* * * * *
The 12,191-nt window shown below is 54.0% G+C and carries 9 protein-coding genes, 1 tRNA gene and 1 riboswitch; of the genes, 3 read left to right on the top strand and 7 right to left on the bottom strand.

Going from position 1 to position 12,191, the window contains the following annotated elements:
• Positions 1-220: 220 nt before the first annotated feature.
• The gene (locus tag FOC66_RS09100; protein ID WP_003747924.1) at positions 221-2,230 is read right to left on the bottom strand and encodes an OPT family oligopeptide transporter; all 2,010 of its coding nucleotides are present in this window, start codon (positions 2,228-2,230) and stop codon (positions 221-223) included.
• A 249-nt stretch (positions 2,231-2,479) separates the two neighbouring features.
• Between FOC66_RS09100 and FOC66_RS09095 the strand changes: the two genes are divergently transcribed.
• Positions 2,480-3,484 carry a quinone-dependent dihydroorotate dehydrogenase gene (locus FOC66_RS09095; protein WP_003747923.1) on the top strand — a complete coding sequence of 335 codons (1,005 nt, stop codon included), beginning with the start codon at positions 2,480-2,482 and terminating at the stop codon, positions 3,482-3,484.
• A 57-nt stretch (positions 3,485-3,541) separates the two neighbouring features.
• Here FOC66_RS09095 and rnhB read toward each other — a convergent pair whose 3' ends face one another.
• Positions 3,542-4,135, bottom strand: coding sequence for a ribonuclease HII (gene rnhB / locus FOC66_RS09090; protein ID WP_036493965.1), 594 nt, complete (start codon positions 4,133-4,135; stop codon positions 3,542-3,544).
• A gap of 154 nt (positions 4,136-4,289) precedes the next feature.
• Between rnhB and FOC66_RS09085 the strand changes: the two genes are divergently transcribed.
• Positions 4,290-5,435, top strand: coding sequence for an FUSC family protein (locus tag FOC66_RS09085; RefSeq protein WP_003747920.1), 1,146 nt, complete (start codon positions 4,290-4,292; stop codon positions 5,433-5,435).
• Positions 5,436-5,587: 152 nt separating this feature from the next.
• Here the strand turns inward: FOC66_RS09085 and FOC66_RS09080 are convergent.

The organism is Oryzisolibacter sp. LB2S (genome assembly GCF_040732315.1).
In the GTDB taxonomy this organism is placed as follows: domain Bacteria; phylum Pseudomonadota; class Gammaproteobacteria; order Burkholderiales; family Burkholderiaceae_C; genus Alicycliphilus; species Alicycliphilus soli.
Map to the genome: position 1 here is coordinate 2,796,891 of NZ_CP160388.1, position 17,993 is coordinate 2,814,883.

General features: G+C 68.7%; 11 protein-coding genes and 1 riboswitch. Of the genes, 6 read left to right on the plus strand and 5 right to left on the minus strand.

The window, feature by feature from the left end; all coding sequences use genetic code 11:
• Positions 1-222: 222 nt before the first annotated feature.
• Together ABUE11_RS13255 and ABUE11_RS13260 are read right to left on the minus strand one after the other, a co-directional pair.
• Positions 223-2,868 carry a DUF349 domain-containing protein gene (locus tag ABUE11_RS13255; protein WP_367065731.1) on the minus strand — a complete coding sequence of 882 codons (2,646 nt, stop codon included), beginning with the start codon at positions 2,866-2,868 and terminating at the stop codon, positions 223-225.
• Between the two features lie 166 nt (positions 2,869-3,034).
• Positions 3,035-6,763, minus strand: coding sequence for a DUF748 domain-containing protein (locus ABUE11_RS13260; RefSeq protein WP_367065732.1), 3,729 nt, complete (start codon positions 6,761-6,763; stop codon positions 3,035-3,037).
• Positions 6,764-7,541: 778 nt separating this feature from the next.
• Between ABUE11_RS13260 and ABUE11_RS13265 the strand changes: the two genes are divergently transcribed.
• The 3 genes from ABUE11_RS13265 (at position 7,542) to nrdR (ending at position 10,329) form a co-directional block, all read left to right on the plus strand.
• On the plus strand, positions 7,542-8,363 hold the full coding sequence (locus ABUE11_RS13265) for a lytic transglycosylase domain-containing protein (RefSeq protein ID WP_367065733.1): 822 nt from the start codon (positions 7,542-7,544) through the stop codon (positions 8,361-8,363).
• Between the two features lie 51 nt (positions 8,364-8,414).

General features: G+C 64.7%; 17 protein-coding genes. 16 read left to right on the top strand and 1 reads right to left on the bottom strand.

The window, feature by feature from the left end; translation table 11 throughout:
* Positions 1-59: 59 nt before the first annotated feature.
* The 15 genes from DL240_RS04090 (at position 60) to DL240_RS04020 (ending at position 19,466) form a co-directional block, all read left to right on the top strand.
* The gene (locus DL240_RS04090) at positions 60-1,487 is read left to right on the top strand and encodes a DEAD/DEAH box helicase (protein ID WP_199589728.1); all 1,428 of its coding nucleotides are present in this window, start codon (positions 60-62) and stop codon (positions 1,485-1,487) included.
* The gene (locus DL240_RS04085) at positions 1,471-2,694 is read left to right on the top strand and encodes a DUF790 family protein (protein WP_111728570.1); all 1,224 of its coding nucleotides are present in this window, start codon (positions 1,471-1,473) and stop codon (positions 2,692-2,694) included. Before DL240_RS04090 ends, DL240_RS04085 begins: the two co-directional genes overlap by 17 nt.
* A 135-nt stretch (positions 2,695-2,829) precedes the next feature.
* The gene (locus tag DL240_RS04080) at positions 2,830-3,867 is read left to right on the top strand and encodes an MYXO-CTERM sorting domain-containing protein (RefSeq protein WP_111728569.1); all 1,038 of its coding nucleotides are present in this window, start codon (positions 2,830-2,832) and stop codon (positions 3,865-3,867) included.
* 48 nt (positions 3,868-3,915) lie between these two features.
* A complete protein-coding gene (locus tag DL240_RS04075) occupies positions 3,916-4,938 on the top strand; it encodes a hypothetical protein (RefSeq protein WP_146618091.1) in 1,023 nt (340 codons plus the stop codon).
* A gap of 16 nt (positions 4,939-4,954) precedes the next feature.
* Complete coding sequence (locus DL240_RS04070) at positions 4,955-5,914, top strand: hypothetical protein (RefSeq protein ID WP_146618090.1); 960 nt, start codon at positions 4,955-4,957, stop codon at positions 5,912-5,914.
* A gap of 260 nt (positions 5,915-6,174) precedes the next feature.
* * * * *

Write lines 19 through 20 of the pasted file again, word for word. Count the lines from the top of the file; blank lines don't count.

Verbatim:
General features: G+C 68.7%; 11 protein-coding genes and 1 riboswitch. Of the genes, 6 read left to right on the plus strand and 5 right to left on the minus strand.

The window, feature by feature from the left end; all coding sequences use genetic code 11: